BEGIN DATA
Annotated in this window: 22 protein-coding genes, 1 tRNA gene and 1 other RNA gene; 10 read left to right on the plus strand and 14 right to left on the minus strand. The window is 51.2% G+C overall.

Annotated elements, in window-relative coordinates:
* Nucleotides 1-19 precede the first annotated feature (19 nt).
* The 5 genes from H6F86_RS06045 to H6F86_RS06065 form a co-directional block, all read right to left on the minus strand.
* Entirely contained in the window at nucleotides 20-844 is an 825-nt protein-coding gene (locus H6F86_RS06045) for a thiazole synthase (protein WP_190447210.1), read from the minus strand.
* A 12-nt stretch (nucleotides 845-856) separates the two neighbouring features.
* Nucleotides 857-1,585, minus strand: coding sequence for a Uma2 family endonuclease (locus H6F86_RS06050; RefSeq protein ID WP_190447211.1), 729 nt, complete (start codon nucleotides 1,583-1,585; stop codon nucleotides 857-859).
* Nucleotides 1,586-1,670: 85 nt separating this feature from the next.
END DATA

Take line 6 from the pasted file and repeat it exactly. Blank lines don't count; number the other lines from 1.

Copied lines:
* A 12-nt stretch (nucleotides 845-856) separates the two neighbouring features.